Adrienne Armstrong Van Bourgondien – I love this (although i dont see it as easy to enforce). I don’t care if someone else smokes as long as my kids and don’t have to breath it in. Unfortunately that rarely seems to be the case.
Georgia Trickey – With the Meth problem in this town it’s seems like the focus should be on cleaning that up & not writing citations for smoking. Priorities seem off! Way off!
John Allgeier – The Bay Area and its ideas are here. Good luck and goodbye Grass Valley!
Wolfgang Perner – I don’t care for the new law, but I will enjoy not having smokers hanging around all the doorways. I would like to see a decent public bathroom in downtown , perhaps reopening the one in Elizabeth Daniels Park. I think the lack of a bathroom is way worse than the occasional smoker. Many businesses cannot offer a bathroom because the old construction makes accessible bathrooms too difficult to provide.
Bert Tipton – Suggest to ban autos as well; if tobacco is infringing on my well-being, auto fumes have to be three-folds worse.
As “No Smoking” signs are installed in the streets of downtown Grass Valley, the enforcement of the smoking ban is in full effect and has garnered mixed reviews from business owners and community members.
“I’m totally in favor of it,” said Amanda DuLac, a Grass Valley resident. “There’s been so many times when I’ve been walking around downtown and go around stores and don’t want to walk around because of smokers.”
Violators of the ban may be subjected to a minimum fine of $175, Grass Valley Police Chief John Foster said.
“But my hope is to get voluntary compliance,” Foster said. “We are raising awareness and informing the public.”
Grass Valley Downtown Association has also helped send out informational pamphlets and cards to be placed in business windows.
“We just kind of have been giving out pamphlets,” said Julia Jordan, executive director of the Grass Valley Downtown Association. “The police department has been really good at giving out cards and warning people that this is taking place, not trying to be mean, but it’s nice to have a smoke-free environment downtown and it creates less mess for merchants and maintenance crew.”
The implementation may take time, Foster said, as smokers adjust to the new ban.
“It’s going to be long-term and it’s going to take a while for people to adjust to having downtown smoke free,” Foster said. “I sort of relate it to when smoking was banned in bars. It took a while for people to start to comply, so we’re posting that the area is a smoke-free zone and educating businesses and people in the public.”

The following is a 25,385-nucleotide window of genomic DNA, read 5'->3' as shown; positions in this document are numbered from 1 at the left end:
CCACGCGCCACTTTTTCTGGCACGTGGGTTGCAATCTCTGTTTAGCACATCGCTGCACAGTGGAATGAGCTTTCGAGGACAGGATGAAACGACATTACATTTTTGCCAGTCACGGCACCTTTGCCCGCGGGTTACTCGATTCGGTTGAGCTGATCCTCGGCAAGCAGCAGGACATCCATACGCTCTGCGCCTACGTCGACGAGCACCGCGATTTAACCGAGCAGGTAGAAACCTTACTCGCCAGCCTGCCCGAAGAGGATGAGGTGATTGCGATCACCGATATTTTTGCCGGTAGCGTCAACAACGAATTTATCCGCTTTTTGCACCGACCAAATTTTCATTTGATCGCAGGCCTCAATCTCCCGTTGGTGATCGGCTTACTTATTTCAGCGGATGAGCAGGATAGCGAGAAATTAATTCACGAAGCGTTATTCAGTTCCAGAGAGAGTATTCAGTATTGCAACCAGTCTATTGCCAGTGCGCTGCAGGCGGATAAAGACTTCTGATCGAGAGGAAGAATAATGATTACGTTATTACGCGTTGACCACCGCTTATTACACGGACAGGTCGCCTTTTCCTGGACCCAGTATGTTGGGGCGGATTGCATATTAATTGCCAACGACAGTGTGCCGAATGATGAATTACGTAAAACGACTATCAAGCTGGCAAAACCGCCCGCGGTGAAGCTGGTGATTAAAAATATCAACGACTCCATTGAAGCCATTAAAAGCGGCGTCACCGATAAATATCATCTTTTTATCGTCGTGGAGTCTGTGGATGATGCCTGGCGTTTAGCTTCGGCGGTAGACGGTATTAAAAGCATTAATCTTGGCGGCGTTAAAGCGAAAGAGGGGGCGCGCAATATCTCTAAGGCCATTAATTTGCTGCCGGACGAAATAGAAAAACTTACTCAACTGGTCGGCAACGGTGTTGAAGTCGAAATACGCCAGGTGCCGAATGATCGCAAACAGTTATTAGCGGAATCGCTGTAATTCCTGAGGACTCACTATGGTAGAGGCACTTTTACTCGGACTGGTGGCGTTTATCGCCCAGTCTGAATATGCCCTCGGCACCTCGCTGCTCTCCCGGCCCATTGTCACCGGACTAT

Some view the ban as a removal of rights for smokers.
“I am not a smoker and hate the smell of smoke in general,” said a person with the name “Sophia Jhajj” on The Union’s Facebook page. “But I do not agree with this ban. I think people should not smoke within 20 feet of buildings and there should be designated smoking areas. But not BANNING people from smoking at all. That is just too much.”
There will be a gathering from 1 p.m. to 2:30 p.m. Saturday, Feb. 23 to clean up the remnants of cigarette smoking in the downtown area, Foster said.
“We are having a Grass Valley butt pick-up party event and we’re partnering with Youth on a Mission, Our Youth Coalition and the Nevada County Drug Free Coalition,” Foster said. “And we will just be in downtown picking up any cigarette butts we find, as well as handing out flyers to educate the public.”
The ban went into effect Dec. 1 to prevent the hazardous effects of second-hand smoke, Foster said.
Rebecca Saffold, manager of Nevada Club in downtown Grass Valley, said she has already noticed the ban has caused a decrease in the number of people walking around downtown.
“They’re going to be inconvenienced because we don’t have a smoking area,” Saffold said. “They’re still going to come to my establishment, but we don’t have as much foot traffic of people walking through town.”
For those against smoking, the city seems to have gained appeal with the ban.
“I’ve been here for 33 years and I love this town,” DuLac said. “It makes me love the town even more now that there’s a smoking ban.”
To contact Staff Writer Jennifer Terman, email email@example.com or call (530) 477-4230.